[7] Figure 2 shows Dst indices during the magnetic storm of 12–15 September 1999. Three sequential storms occurred in this interval, i.e., from 0900 UT on 12 September from 2000 UT on 13 September and from 2200 UT on 14 September to 2200 UT on 15 September. The LSTID event reported here was observed during the last storm activity on 15 September, as shown by the vertical dashed line.

Figure 2.

Four-day Dst indices during the sequential magnetic storm of 12–16 September 1999. The vertical dashed line indicates the time when the large-scale traveling ionospheric disturbance (LSTID) was observed in Japan.

2.1. Midlatitude Airglow

[8] The all-sky imager and the meridian-scanning photometer used in the present study were developed in the Solar-Terrestrial Environment Laboratory, Nagoya University, as part of the Optical Mesosphere Thermosphere Imagers (OMTI) [Shiokawa et al., 1999, 2000]. Figure 3 shows variations in airglow intensity at the O I 630-nm line, observed by a meridian-scanning photometer at Rikubetsu on the night of 15 September 1999. A clear enhancement of airglow intensity is seen at 1300–1500 UT (2200–2400 LT). The enhancement was first observed to the north of Rikubetsu and then moved to the south. The maximum intensity of the enhancement at zenith was ∼350 R. It is unusual to observe such intense airglow emission at midlatitude stations. Assuming that the altitude of the airglow emission was 250 km, we estimate the velocity of the southward motion to be ∼450 m/s from the photometer data.

Figure 3.

Variations in 630-nm airglow intensity obtained by a meridian-scanning photometer at Rikubetsu on 15 September 1999. The intensities were obtained at the five zenith angles shown at the left side of the panels. The Van Rhijn effect is not corrected in the plotted data. An airglow enhancement that reaches ∼350 R at zenith moved from north to south at 1300–1500 UT (2200–2400 LT).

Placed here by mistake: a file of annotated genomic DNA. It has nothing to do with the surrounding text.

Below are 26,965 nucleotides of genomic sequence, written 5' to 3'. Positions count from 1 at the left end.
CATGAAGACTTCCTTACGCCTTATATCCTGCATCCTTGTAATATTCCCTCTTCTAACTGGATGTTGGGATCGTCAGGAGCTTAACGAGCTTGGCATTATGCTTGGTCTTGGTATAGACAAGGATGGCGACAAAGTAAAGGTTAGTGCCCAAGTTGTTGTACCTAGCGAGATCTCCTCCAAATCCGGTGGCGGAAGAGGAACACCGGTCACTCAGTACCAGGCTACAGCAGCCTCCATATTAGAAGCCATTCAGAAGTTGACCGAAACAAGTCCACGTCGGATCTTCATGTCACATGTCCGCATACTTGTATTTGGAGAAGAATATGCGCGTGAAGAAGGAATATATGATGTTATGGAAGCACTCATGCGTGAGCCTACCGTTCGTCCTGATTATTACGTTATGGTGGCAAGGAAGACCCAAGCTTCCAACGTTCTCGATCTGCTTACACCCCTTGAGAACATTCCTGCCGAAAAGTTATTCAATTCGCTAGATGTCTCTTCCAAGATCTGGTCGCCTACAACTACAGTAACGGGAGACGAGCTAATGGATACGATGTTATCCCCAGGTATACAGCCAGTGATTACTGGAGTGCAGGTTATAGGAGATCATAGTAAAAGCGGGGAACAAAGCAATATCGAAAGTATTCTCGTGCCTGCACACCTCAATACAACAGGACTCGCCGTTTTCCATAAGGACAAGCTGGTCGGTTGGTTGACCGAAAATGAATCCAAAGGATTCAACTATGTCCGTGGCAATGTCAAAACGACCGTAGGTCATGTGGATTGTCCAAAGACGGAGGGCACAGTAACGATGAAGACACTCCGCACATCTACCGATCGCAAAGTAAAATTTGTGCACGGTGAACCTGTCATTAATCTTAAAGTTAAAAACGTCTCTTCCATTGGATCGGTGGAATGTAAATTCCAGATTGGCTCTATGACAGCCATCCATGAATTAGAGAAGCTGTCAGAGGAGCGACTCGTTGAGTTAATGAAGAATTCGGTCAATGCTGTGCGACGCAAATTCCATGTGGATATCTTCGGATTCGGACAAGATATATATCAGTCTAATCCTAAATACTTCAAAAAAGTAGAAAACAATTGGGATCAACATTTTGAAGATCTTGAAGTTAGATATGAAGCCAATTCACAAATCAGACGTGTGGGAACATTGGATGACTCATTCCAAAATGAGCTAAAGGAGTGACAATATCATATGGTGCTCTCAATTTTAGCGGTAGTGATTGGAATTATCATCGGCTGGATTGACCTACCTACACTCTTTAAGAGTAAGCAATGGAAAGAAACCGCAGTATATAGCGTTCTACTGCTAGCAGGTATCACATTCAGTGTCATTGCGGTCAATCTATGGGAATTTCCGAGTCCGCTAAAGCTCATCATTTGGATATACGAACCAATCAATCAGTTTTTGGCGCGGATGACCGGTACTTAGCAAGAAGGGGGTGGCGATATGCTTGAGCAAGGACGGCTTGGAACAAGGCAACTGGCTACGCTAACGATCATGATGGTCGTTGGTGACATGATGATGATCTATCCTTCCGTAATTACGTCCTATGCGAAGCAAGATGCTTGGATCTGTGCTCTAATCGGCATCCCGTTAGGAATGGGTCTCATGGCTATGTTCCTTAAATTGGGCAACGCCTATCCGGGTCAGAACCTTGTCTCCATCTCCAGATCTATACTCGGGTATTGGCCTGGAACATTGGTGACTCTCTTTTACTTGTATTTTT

[9] Figure 4 shows all-sky images of 630-nm airglow obtained at Rikubetsu during the airglow enhancement event of 15 September shown in Figure 3. Upward is to the north and left is to the east. The airglow enhancement appeared in the northern sky in the image around 1318:32 UT (2218:32 LT). It passed Rikubetsu around 1413:03 UT (2313:03 LT) to the south. It is noteworthy that the airglow enhancement was more intense in the west than in the east in the image at 1413:03 UT, indicating a longitudinal structure of the LSTID. Rough estimation gives that the airglow intensity in the west was ∼40% larger than in the east in this image for an east-west distance of ∼900 km.

Figure 4.

All-sky images at a wavelength of 630 nm obtained at Rikubetsu during the passage of the large-scale traveling ionospheric disturbance (LSTID) of 15 September 1999. North is upward, and east is to the left. The LSTID passed over Rikubetsu from north to south at 1300–1500 UT (2200–2400 LT).

2.2. Multipoint Ionosonde Observations